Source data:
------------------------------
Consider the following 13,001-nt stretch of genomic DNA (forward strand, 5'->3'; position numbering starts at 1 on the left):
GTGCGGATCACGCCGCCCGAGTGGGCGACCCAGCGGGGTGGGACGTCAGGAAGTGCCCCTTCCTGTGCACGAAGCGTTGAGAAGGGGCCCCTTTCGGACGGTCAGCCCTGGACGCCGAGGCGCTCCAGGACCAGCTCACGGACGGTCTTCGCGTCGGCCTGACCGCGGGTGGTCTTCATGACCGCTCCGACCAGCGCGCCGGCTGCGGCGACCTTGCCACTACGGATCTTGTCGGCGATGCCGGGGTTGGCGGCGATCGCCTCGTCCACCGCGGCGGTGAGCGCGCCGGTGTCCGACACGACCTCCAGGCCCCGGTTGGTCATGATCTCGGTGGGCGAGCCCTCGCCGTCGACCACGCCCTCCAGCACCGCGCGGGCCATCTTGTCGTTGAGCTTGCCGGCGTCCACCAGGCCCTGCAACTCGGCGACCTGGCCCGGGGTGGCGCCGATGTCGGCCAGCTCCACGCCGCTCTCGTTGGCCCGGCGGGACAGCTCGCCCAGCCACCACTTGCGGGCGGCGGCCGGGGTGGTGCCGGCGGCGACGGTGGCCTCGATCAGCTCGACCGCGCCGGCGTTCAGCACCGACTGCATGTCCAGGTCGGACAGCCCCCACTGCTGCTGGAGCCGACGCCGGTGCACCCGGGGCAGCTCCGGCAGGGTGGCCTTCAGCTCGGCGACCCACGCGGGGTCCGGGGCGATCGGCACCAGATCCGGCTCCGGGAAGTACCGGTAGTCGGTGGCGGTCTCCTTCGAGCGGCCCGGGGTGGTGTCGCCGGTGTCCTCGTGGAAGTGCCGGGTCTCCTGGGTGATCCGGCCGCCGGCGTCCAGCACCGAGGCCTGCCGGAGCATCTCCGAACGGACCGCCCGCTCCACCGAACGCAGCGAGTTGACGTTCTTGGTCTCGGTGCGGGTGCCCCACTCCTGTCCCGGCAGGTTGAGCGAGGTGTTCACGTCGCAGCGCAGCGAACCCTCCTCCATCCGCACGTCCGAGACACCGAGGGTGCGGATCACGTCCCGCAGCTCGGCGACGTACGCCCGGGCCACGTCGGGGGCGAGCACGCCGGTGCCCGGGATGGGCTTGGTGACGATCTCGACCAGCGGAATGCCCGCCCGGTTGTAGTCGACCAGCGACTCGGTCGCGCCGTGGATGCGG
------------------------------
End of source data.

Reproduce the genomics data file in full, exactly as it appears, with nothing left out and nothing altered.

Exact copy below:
Consider the following 13,001-nt stretch of genomic DNA (forward strand, 5'->3'; position numbering starts at 1 on the left):
GTGCGGATCACGCCGCCCGAGTGGGCGACCCAGCGGGGTGGGACGTCAGGAAGTGCCCCTTCCTGTGCACGAAGCGTTGAGAAGGGGCCCCTTTCGGACGGTCAGCCCTGGACGCCGAGGCGCTCCAGGACCAGCTCACGGACGGTCTTCGCGTCGGCCTGACCGCGGGTGGTCTTCATGACCGCTCCGACCAGCGCGCCGGCTGCGGCGACCTTGCCACTACGGATCTTGTCGGCGATGCCGGGGTTGGCGGCGATCGCCTCGTCCACCGCGGCGGTGAGCGCGCCGGTGTCCGACACGACCTCCAGGCCCCGGTTGGTCATGATCTCGGTGGGCGAGCCCTCGCCGTCGACCACGCCCTCCAGCACCGCGCGGGCCATCTTGTCGTTGAGCTTGCCGGCGTCCACCAGGCCCTGCAACTCGGCGACCTGGCCCGGGGTGGCGCCGATGTCGGCCAGCTCCACGCCGCTCTCGTTGGCCCGGCGGGACAGCTCGCCCAGCCACCACTTGCGGGCGGCGGCCGGGGTGGTGCCGGCGGCGACGGTGGCCTCGATCAGCTCGACCGCGCCGGCGTTCAGCACCGACTGCATGTCCAGGTCGGACAGCCCCCACTGCTGCTGGAGCCGACGCCGGTGCACCCGGGGCAGCTCCGGCAGGGTGGCCTTCAGCTCGGCGACCCACGCGGGGTCCGGGGCGATCGGCACCAGATCCGGCTCCGGGAAGTACCGGTAGTCGGTGGCGGTCTCCTTCGAGCGGCCCGGGGTGGTGTCGCCGGTGTCCTCGTGGAAGTGCCGGGTCTCCTGGGTGATCCGGCCGCCGGCGTCCAGCACCGAGGCCTGCCGGAGCATCTCCGAACGGACCGCCCGCTCCACCGAACGCAGCGAGTTGACGTTCTTGGTCTCGGTGCGGGTGCCCCACTCCTGTCCCGGCAGGTTGAGCGAGGTGTTCACGTCGCAGCGCAGCGAACCCTCCTCCATCCGCACGTCCGAGACACCGAGGGTGCGGATCACGTCCCGCAGCTCGGCGACGTACGCCCGGGCCACGTCGGGGGCGAGCACGCCGGTGCCCGGGATGGGCTTGGTGACGATCTCGACCAGCGGAATGCCCGCCCGGTTGTAGTCGACCAGCGACTCGGTCGCGCCGTGGATGCGG